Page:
“Having one’s identity dismantled, marginalized, and regulated to non-human status demands action. This led me to critically engage image-making in art history and pop-culture, and ultimately grapple with whatever power and authority these images have over the female figure.” – Deborah Roberts, Artist Statement

Artist Deborah Roberts joins Hirshhorn senior curator Evelyn Hankins for a discussion on power, identity, and challenging cultural myths and stereotypes.

From her earliest encounters with “mythical, heroic, beautiful, and powerful” figures represented in paintings by Italian Renaissance artists and photographs in mass media, Roberts recognized that these images did not reflect her experience. Her art practice has built on this idea to investigate our country’s long history of racial injustices, particularly the ways in which identities are imagined and shaped by social and cultural constructions of beauty, masculinity, and racial stereotypes. Roberts is best known for mixed media collages that commingle found images with pen and acrylic drawings, creating figures that reflect the challenges encountered by young Black girls and boys—as well as the ways they are able to upend existing norms—in the midst of building their own identities. By collaging together different facial features, skin tones, hairstyles, and clothing, her artworks offer a more nuanced and inclusive representation of Black cultural experiences.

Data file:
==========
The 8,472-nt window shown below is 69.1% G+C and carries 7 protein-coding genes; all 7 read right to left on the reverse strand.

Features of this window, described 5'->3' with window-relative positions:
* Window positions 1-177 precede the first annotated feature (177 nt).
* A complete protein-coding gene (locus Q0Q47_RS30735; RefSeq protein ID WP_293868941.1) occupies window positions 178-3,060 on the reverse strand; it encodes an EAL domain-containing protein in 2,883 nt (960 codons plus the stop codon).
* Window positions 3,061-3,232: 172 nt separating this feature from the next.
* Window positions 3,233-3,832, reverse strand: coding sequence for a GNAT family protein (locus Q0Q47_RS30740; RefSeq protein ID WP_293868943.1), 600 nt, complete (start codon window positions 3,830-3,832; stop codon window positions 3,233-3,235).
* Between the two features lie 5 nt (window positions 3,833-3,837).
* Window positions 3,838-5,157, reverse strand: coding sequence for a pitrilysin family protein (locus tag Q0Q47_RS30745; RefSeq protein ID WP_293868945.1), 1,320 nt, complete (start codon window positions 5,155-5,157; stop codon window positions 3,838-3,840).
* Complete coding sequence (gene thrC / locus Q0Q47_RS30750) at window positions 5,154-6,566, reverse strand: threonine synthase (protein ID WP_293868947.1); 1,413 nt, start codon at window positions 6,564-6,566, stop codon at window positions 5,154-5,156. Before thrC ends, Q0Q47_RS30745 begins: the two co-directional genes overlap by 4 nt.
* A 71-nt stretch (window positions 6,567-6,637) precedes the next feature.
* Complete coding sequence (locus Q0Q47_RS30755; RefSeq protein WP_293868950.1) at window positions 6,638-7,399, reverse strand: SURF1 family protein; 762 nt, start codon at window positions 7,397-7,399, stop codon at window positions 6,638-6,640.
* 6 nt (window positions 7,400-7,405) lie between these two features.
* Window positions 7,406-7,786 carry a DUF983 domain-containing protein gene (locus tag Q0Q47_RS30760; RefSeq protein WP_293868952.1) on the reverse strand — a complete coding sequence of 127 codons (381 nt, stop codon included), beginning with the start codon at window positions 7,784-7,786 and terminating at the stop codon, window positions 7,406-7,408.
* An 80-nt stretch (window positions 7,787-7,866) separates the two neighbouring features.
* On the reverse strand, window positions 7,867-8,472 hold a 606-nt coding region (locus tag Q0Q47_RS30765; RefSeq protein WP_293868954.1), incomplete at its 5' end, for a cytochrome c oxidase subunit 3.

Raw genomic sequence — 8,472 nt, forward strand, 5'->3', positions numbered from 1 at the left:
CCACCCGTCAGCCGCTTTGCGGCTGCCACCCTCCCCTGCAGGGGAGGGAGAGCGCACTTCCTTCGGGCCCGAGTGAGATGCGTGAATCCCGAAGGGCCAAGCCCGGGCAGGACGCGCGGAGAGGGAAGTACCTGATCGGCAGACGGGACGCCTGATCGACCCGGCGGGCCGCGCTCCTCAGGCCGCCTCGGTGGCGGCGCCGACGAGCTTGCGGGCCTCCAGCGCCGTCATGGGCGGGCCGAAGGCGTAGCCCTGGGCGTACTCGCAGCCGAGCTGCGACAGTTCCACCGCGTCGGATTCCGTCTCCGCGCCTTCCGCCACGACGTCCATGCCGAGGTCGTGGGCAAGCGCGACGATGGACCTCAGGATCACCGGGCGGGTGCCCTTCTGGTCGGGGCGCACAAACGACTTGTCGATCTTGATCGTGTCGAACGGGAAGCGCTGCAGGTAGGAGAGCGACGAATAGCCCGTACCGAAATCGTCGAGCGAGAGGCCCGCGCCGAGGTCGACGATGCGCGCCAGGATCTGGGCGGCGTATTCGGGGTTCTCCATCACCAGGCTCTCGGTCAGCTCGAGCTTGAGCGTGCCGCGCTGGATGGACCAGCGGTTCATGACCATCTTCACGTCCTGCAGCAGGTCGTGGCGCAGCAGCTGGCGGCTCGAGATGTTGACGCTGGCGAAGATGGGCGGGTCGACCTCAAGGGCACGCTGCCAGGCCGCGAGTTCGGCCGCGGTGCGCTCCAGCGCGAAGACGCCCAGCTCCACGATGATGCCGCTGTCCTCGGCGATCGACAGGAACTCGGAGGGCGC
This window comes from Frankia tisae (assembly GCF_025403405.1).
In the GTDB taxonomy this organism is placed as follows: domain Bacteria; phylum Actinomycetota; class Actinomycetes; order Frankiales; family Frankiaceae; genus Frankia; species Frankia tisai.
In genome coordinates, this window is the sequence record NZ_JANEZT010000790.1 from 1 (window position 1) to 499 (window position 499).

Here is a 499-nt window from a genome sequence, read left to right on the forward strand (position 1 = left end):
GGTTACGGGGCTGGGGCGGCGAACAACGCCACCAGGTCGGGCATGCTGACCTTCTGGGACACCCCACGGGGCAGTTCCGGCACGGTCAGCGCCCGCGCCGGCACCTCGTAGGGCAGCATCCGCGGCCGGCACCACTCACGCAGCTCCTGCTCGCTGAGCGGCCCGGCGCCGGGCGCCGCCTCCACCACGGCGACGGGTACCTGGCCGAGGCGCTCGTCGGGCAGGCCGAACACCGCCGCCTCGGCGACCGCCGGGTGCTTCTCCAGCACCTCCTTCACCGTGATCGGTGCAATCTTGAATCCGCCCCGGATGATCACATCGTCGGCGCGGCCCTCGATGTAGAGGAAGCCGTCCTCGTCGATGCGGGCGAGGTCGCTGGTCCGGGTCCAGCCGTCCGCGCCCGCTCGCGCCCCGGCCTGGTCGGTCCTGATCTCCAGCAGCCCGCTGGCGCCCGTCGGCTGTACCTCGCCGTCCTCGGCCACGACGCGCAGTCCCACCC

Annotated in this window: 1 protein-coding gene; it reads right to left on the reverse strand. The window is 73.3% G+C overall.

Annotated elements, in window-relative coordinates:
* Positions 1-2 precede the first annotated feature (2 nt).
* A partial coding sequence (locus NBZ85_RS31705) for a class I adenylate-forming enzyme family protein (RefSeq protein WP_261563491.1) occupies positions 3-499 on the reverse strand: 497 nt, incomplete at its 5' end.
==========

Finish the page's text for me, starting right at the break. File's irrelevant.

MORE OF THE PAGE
Roberts was recently a finalist for the National Portrait Gallery’s Outwin Boochever Portrait Competition for 80 days (Nessun dorma series), a powerful depiction of fourteen-year-old George Stinney, Jr., the youngest person to have been executed in a US prison, having died by electric chair in 1944 for a murder that he did not commit. The work honors Stinney’s life and highlights the tragedy of injustice and violence that defined the Jim Crow era, yet it also remains emblematic of the continued injustices against African Americans who continue to lose their lives due to false accusations today.

This virtual event is part of Talking to Our Time. the Hirshhorn’s online series of free artist talks featuring a diverse group of artists and collectives. View all events!

This event is also part of #HirshhornInsideOut, the Museum’s initiative to bring art into your home.

This program will be recorded and made available following the event. You will find it on this page and on our YouTube channel.